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Recreational use health advisory reissued for Upper Klamath Lake

 

August 3, 2018

High levels of cyanobacteria toxins found in some areas of Klamath County water body

The Oregon Health Authority reissued a recreational use health advisory today for Upper Klamath Lake due to water monitoring that has confirmed the presence of a cyanobacteria (harmful algae) bloom and the cyanotoxins they produce. The cyanotoxin concentrations found can be harmful to humans and animals.

Upper Klamath Lake is located off Oregon Route 140, 15 miles west of Klamath Falls in Klamath County.

OHA lifted the recreational use advisory July 31 based on the most current data available, but days later received additional data from a second source showing high levels of cyanotoxins in some areas of the lake. Due to the dynamic nature of cyanobacteria blooms, the lake-wide advisory will stay in effect until all cyanotoxins are below primary recreational values that trigger an advisory, and declining bloom conditions continue for a minimum of two weeks.

Upper Klamath Lake is a very large lake with many areas not currently affected by high cyanotoxins, officials say. Therefore, people should be mindful of the following area of concern in the lake when recreating.

  • Upper Klamath Lake at Eagle Ridge Park to include all of Shoalwater Bay.

It's possible cyanotoxins can still exist in clear water. Sometimes cyanobacteria can move into another area, making water that once looked foamy, scummy or discolored now look clear. Dying blooms can also release toxins that may reach into the clear water around them. Some species of cyanobacteria can anchor themselves at the bottom of a water body, live in the sediment, or grow on aquatic plants and release toxins into clear water near the surface.

People should avoid swimming and high-speed water activities, such as water skiing or power boating, in areas where blooms are identified. Although toxins are not absorbed through the skin, people who have skin sensitivities may experience a puffy red rash at the affected area.

Drinking water directly from this area of the lake at this time is especially dangerous. OHA public health officials advise campers and other recreational visitors that toxins cannot be removed by boiling, filtering or treating water with camping-style filters.

People who draw in-home water directly from the affected area are advised to use an alternative water source because private treatment systems are not proven effective for removing algae toxins. However, public drinking water systems can reduce algae toxins through proper filtration and disinfection. Upper Klamath Lake is not a source of drinking water for the City of Klamath Falls, but if people connected to public water systems have questions about treatment and testing, they should contact their water supplier. If community members have questions about water available at nearby campgrounds, they should contact campground management.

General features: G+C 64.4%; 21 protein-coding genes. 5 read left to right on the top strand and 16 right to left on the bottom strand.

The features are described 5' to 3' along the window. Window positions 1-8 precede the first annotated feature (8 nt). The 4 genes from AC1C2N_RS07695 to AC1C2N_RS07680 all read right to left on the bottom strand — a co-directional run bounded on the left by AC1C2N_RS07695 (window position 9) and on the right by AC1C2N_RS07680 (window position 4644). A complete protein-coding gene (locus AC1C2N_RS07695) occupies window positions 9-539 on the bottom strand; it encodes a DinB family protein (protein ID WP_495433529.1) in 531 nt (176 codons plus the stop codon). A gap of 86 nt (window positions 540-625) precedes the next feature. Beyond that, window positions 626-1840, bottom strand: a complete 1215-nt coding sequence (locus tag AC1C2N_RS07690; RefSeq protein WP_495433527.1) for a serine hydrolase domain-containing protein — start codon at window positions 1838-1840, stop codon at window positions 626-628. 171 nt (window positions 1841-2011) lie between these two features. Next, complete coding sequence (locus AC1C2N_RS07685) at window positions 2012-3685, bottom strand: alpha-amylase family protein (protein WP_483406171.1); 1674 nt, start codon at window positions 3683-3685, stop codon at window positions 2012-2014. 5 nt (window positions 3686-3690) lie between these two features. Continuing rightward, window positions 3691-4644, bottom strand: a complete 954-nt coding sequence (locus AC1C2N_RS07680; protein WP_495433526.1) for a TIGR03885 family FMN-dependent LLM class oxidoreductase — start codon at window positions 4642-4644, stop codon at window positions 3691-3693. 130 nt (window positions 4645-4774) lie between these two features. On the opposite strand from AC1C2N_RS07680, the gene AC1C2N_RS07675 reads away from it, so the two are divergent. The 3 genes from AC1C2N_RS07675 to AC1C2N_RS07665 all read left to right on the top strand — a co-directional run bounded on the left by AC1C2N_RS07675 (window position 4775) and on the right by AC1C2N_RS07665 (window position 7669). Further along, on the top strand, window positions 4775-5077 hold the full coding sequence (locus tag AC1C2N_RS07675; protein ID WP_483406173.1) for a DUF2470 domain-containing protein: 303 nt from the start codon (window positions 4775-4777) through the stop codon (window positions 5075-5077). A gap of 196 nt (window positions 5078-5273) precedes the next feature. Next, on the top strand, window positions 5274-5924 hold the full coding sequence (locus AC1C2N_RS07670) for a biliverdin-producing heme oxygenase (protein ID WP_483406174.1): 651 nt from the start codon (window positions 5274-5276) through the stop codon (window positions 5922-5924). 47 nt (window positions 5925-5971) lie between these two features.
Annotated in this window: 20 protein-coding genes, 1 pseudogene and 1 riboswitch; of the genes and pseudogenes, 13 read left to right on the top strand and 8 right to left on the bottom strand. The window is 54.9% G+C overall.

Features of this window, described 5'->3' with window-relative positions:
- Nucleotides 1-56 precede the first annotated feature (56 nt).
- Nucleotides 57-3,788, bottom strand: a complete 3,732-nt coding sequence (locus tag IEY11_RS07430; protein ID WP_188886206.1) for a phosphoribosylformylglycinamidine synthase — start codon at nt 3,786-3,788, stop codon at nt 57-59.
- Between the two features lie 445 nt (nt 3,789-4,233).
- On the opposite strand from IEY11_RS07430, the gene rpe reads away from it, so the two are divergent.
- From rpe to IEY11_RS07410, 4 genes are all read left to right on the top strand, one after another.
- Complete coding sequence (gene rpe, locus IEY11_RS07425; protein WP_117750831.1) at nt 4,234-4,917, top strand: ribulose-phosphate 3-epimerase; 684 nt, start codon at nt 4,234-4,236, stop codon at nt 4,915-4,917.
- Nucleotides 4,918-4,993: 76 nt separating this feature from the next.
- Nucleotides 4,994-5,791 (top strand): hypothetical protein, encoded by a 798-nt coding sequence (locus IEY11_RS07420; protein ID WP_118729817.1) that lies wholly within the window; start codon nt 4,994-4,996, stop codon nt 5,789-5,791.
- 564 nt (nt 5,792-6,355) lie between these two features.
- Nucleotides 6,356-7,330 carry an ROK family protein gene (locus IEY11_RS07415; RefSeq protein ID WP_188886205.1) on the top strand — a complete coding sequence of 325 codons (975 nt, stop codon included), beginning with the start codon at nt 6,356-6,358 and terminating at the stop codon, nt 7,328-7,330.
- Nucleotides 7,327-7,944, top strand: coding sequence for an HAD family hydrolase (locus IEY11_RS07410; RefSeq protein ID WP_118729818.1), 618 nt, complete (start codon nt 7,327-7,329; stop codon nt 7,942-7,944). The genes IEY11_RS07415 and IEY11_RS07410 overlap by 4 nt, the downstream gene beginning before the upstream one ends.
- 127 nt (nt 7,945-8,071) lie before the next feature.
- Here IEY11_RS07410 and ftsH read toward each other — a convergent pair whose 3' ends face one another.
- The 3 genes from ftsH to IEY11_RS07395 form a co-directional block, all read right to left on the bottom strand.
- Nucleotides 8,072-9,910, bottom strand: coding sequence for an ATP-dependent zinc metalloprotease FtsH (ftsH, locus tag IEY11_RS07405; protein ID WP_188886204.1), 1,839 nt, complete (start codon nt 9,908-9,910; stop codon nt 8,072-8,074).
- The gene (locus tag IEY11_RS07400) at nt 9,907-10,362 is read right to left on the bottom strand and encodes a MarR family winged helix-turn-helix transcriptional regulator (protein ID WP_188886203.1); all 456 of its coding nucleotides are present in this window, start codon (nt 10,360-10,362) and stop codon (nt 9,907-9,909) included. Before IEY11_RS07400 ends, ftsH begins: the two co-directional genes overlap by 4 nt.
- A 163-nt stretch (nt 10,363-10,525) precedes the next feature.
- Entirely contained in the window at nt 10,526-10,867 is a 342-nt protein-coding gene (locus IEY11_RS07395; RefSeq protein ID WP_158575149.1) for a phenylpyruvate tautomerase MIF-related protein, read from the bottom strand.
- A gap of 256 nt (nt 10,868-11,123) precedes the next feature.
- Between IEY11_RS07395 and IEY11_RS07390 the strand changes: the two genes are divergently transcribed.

OHA public health officials recommend that those who choose to eat fish from waters where cyanobacteria blooms are present remove all fat, skin and organs before cooking, as cyanotoxins are more likely to collect in these tissues. Fillets should also be rinsed with clean water. Public health officials also advise people to not eat freshwater clams or mussels from Upper Klamath Lake and that Oregon Department of Fish and Wildlife regulations do not allow the harvest of these shellfish from freshwater sources. Crayfish muscle can be eaten, but internal organs and liquid fat should be discarded.

Exposure to toxins can produce a variety of symptoms including numbness, tingling and dizziness that can lead to difficulty breathing or heart problems, and require immediate medical attention. Symptoms of skin irritation, weakness, diarrhea, nausea, cramps and fainting should also receive medical attention if they persist or worsen. Children and pets are at increased risk for exposure because of their size and level of activity. People who bring their pets to Eagle Ridge County Park and Shoalwater Bay for recreation activities should take special precautions to keep them from drinking from or swimming in the lake.

With proper precautions to avoid activities during which water can be ingested or inhaled, people are encouraged to visit Shoalwater Bay and enjoy activities such as canoeing, fishing, camping, hiking, biking, picnicking, and bird watching. Boating is safe as long as speeds do not create excessive water spray. Although inhalation risk is much lower than ingestion, it can present a risk.

For health information or to report an illness, contact the Oregon Health Authority at 971-673-0440.

OHA maintains an updated list of all health advisories on its website. To learn if an advisory has been issued or lifted for a specific water body, visit the Harmful Algae Blooms website and select "algae bloom advisories" or call the Oregon Public Health Division toll-free information line at 877-290-6767.

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 Media contact

Jonathan Modie

OHA External Relations

971-246-9139

phd.communications@state.or.us

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